Traveling today’s highways can be a frustrating, confusing journey through a maze of roadblocks, detours and traffic jams. With more than 161,000 miles of paved road nationwide, negotiating the freeway system requires an alert, focused and informed driver. Although ranked among the safest roadways in America, AAA believes driving on today’s freeways requires more skill and better judgment than ever before.
At Anderson Behel in Santa Clara, CA we want you to be as safe as you possibly can on the roads of this great country. By utilizing more technology in today’s vehicles, they’re definitely safer and more and more serious accidents are avoided. With more certifications, I-CAR training and an intense focus on seamless customer service, Anderson Behel returns every one of its customers vehicles back to their pre-accident condition on each and every repair.
AAA’s main suggestions for highway safety while driving include:
• Always carefully plan your route in advance, especially if you’re driving a long distance.
• Identify correct procedures for entering and exiting a freeway; • Incorporate proper speed and lane selection;
• Identify the effects of fatigue on the driving task; and
• Prevent distractions. Depending on your location, they may be called freeways, expressways, or super-highways. No matter what you call them, the high speeds of controlled-access highways and the density of traffic traveling on them requires a special set of operating rules. Freeway driving is different from driving on a regular street or highway because freeways are designed to move a greater volume of traffic at a higher rate of speed. Being a safe driver often depends on concentrating on driving, avoiding distractions, and applying patience and common sense.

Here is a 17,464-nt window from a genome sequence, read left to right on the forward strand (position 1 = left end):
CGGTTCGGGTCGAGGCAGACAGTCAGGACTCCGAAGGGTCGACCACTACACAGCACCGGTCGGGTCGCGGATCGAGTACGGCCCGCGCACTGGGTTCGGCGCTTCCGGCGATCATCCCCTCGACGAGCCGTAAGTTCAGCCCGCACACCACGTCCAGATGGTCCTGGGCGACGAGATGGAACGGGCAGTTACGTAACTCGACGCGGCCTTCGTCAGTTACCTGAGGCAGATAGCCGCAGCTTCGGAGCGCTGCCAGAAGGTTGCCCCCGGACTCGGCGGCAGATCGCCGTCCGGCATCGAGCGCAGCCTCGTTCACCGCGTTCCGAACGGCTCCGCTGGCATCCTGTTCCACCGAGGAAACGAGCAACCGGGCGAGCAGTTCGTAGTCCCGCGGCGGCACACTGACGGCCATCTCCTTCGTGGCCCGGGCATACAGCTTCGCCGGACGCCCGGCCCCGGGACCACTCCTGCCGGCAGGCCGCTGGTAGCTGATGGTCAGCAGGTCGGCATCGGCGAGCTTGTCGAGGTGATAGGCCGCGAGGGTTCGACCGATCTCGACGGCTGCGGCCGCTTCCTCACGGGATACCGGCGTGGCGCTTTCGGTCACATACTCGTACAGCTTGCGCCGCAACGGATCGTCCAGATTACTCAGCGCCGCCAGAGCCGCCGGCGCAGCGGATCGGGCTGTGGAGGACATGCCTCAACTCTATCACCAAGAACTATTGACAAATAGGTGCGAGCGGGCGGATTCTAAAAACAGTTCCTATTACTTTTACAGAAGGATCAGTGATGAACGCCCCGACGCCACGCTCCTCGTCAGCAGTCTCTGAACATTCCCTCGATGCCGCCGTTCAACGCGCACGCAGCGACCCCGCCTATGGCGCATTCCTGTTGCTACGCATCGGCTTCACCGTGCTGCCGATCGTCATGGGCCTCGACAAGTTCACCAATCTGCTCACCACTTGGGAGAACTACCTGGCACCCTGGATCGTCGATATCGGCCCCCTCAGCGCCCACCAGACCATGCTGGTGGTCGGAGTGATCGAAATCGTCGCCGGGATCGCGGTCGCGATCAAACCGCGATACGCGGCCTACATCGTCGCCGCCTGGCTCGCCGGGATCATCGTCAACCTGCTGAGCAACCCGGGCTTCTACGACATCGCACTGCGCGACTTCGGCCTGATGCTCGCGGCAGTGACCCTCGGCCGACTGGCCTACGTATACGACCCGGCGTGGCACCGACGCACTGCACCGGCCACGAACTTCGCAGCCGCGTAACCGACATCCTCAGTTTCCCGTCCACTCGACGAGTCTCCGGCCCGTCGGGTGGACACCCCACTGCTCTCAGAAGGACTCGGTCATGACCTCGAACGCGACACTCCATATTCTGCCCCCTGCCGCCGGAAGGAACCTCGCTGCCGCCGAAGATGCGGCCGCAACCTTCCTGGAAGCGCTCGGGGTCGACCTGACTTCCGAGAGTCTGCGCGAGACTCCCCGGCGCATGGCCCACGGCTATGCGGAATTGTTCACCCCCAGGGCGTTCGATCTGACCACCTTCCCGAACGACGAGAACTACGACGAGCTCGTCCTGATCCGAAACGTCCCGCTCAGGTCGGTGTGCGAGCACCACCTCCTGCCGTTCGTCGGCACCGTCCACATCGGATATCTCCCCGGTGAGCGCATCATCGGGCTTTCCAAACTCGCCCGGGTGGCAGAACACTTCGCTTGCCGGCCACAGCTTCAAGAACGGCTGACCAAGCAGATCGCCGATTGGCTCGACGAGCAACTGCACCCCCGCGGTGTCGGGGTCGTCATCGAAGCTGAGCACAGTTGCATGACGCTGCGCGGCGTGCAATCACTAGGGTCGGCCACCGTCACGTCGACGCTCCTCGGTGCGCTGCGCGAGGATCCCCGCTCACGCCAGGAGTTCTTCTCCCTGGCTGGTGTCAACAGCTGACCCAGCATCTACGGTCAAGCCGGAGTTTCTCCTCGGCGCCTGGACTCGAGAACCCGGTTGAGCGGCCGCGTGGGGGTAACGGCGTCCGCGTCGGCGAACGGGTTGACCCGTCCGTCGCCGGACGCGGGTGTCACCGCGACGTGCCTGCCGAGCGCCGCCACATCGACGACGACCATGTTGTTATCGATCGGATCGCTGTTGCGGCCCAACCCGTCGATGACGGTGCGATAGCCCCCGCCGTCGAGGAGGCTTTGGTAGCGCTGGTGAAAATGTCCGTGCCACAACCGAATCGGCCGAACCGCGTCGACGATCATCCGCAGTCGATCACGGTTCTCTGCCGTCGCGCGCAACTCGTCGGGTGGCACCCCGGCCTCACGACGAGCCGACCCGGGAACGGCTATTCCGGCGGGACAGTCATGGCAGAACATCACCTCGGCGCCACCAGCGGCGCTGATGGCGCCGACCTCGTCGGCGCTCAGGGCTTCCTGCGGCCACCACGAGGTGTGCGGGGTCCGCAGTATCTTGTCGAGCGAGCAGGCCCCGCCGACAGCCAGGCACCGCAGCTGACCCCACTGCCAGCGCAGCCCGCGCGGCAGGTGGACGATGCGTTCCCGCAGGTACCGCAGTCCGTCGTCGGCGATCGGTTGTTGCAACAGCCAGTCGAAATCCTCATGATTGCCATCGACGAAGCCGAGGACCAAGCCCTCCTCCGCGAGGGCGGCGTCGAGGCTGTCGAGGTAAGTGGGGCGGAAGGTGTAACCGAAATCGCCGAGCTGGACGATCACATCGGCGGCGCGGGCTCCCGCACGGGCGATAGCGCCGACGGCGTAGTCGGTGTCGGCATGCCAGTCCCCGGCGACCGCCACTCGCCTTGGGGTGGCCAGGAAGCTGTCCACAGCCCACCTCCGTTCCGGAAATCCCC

When traveling America’s freeways, some simple practices may improve your safety. For example, you should:
• Try to look ahead at least 12 seconds to make sure you are alert to changing traffic and road conditions such as roadwork, congestion, heavy traffic, slow traffic, or stop and go traffic.
• Always signal at least five seconds before changing lanes. Look carefully and check your mirrors — both inside and outside rearview mirrors. And, look over your shoulder in the direction of the lane change.
• Avoid any sudden moves. Sudden moves are usually not well planned or checked, and do not give other drivers adequate time to react.
• Help other drivers enter and exit the freeway or change lanes. Adjust your speed or move to the next lane if it is clear.
• Drive in the lane that is best suited to the traffic conditions. On a two-lane freeway, use the right lane for cruising and the left lane for passing. When there are three or more lanes, use the right lane if you are traveling at a slower speed than traffic, the left lane for passing, and the center lane for cruising.
• Do not be distracted or slow down excessively to look at incidents in or near the roadway. This adds to congestion and increases the potential for additional incidents.
• Choose a legal speed that matches the flow of traffic. Speeds that are too slow or too fast will increase the risk of incidents.